(j) CMC data set
Monkey algorithm is a new swarm intelligence algorithm; its outstanding advantage is that it can effectively avoid falling into local optimal solutions through the somersault process. In the original MA, the precision of the problem is decided by climb step and climb number of the climb process. Because climbing number is large, a lot of running time is consumed in the climb process. In this paper, an improved MA is proposed, artificial colony algorithm search operator is introduced on the basis of the original MA; the local optimal solution can be found by the climb process combined with the artificial colony algorithm search operator, so the climb number is reduced and the running time is far less than the original MA. In view of the clustering problem, we choose the center of objects belonging to the cluster as the pivot to replace the center of all monkeys by the -means algorithm in the somersault process. In this paper, 10 real instances are tested to compare with other algorithms by 100 iterations and 10000 function evaluations. The numerical experiment results show the improved MA has better results than the -means method, PSO, ABC, CPSO, CABC, and MA; especially the testing results of 10000 function evaluations are better, and running time is far lower than the original algorithm. So the improved MA has a good performance than that of the basic monkey algorithm for clustering analysis.
Conflict of Interests
The authors declare that there is no conflict of interests regarding the publication of this paper.
This work is supported by National Science Foundation of China under Grant no. 61165015, Key Project of Guangxi Science Foundation under Grant no. 2012GXNSFDA053028, Key Project of Guangxi High School Science Foundation under Grant no. 20121ZD008 and funded by Open Research Fund Program of Key Lab of Intelligent Perception and Image Understanding of Ministry of Education of China under Grant no. IPIU01201100 and the Innovation Project of Guangxi Graduate Education under Grant no. YCSZ2012063.
- R. B. Cattell, “The description of personality: basic traits resolved into clusters,” Journal of Abnormal and Social Psychology, vol. 38, no. 4, pp. 476–506, 1943.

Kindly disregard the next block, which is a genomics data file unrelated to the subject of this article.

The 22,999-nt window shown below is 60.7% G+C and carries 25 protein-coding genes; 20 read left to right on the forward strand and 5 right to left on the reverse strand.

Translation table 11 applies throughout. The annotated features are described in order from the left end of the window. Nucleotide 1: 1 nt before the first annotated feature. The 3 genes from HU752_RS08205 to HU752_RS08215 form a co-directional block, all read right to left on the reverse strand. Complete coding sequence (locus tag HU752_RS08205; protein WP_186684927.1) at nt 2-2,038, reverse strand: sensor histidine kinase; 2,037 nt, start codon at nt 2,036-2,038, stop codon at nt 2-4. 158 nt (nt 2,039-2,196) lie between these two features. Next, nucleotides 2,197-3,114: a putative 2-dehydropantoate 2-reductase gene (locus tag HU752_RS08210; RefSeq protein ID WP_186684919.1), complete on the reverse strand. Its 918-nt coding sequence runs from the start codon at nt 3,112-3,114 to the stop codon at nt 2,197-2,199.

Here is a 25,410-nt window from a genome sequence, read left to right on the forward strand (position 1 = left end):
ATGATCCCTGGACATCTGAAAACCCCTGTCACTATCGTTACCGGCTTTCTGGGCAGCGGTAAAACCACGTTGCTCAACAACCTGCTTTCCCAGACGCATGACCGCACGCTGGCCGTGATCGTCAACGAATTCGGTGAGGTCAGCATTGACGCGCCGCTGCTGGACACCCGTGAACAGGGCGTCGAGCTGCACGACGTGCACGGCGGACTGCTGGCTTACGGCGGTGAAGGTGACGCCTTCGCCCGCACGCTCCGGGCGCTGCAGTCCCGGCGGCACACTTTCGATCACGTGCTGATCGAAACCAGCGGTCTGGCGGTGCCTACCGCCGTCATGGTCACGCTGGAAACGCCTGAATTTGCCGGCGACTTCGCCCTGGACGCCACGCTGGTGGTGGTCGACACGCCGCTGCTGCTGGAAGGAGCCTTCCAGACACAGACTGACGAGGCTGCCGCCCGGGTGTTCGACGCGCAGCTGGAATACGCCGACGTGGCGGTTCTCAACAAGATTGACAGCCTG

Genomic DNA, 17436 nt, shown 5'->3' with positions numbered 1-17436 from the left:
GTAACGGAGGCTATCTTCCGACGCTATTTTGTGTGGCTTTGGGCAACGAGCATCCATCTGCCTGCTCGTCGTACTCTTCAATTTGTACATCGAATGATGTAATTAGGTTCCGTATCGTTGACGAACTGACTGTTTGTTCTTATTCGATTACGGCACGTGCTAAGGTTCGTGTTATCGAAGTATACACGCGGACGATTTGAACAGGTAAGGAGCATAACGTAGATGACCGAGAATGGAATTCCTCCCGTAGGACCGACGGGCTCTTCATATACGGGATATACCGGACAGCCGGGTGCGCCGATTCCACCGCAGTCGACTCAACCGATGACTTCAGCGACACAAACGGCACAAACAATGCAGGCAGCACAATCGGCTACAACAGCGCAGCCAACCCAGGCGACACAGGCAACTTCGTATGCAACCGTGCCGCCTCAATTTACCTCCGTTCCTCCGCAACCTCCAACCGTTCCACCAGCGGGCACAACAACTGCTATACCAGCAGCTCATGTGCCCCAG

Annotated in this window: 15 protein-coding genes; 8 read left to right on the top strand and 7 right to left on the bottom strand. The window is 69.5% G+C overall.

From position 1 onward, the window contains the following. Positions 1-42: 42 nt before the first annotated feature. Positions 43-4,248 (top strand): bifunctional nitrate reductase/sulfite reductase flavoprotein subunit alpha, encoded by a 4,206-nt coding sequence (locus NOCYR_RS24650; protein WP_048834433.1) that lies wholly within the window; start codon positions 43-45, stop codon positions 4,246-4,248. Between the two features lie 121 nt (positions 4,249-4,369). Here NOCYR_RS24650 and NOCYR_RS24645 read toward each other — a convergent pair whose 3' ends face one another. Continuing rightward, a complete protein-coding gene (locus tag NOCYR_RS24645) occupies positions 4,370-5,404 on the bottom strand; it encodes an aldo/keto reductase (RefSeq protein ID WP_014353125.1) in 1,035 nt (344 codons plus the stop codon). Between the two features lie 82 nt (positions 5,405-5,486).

- K. R. Zalik, “An efficient k′-means clustering algorithm,” Pattern Recognition Letters, vol. 29, no. 9, pp. 1385–1391, 2008.
- B. Zhang, M. Hsu, and U. Dayal, “K-harmonic means-a data clustering algorithm,” Hewlett-Packard Labs Technical Report HPL-1999-124, 1999.
- P. S. Shelokar, V. K. Jayaraman, and B. D. Kulkarni, “An ant colony approach for clustering,” Analytica Chimica Acta, vol. 509, no. 2, pp. 187–195, 2004.
- Y. Kao and K. Cheng, An ACO-Based Clustering Algorithm, Springer, Berlin, Germany.
- E. H. L. Aarts and J. H. Korst, Simulated Annealing and Boltzmann Machines, John Wiley and Sons, New York, NY, USA, 1989.
- T. Niknam, J. Olamaei, and B. Amiri, “A hybrid evolutionary algorithm based on ACO and SA for cluster analysis,” Journal of Applied Sciences, vol. 8, no. 15, pp. 2695–2702, 2008.
- T. Niknam, B. Bahmani Firouzi, and M. Nayeripour, “An efficient hybrid evolutionary algorithm for cluster analysis,” World Applied Sciences Journal, vol. 4, no. 2, pp. 300–307, 2008.
- J. Kennedy and R. C. Eberhart, “Particle swarm optimization,” in Proceedings of the IEEE International Conference on Neural Networks, pp. 1942–1948, IEEE Service Center, Piscataway, NJ, USA, December 1995.
- M. Omran, A. P. Engelbrecht, and A. Salman, “Particle swarm optimization method for image clustering,” International Journal of Pattern Recognition and Artificial Intelligence, vol. 19, no. 3, pp. 297–321, 2005.
- V. D. Merwe and A. P. Engelbrecht, “Data clustering using particle swarm optimization,” in Proceedings of the IEEE Congress on Evolutionary Computation (CEC '03), pp. 215–220, 2003.
- Y. T. Kao, E. Zahara, and I. W. Kao, “A hybridized approach to data clustering,” Expert Systems with Applications, vol. 34, no. 3, pp. 1754–1762, 2008.